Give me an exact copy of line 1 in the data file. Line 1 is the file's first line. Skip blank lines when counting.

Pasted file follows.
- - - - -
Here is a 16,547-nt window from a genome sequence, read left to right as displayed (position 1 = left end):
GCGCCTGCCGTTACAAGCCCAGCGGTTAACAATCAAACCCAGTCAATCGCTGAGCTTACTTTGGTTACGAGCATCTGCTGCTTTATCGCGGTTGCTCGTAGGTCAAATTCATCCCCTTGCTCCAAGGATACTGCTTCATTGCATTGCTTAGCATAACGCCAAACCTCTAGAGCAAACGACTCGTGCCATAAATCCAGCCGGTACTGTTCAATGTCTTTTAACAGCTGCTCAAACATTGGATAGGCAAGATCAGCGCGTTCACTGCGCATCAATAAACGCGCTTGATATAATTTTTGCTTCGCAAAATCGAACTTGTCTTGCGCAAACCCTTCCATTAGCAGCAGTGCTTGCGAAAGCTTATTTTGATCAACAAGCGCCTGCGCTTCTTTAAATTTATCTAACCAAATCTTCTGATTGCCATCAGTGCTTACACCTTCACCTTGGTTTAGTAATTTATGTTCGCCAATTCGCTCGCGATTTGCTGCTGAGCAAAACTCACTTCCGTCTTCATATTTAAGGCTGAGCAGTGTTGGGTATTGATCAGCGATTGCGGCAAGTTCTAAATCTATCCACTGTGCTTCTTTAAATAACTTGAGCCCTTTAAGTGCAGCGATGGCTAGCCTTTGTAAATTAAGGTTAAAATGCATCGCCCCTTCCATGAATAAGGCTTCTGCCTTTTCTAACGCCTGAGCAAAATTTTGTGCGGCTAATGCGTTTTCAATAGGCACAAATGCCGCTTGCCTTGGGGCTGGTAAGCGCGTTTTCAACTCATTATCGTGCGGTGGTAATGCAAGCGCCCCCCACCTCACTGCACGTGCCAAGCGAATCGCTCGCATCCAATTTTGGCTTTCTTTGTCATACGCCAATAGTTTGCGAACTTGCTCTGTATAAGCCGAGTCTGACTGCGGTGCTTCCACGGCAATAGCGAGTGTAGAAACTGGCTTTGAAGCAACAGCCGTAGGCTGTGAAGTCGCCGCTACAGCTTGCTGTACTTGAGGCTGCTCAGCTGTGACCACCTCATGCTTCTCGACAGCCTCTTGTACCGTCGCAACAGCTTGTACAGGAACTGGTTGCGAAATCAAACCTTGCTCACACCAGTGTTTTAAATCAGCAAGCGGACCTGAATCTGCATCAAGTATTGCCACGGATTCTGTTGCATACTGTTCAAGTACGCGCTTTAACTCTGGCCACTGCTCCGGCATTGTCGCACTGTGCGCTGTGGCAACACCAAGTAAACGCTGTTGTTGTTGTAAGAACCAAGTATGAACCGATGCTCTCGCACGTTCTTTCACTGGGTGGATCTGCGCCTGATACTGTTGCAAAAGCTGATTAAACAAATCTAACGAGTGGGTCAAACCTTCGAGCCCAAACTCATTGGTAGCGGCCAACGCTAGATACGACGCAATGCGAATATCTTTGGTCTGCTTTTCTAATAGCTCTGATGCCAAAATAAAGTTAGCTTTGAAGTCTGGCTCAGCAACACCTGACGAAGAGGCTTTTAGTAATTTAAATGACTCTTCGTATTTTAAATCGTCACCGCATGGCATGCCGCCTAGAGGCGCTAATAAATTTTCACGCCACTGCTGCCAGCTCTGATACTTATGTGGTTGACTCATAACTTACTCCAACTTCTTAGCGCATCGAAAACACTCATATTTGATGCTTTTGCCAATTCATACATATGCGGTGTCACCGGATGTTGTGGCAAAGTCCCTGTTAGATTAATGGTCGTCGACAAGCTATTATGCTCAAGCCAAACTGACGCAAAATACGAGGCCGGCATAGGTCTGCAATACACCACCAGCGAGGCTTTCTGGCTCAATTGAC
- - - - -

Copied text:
Here is a 16,547-nt window from a genome sequence, read left to right as displayed (position 1 = left end):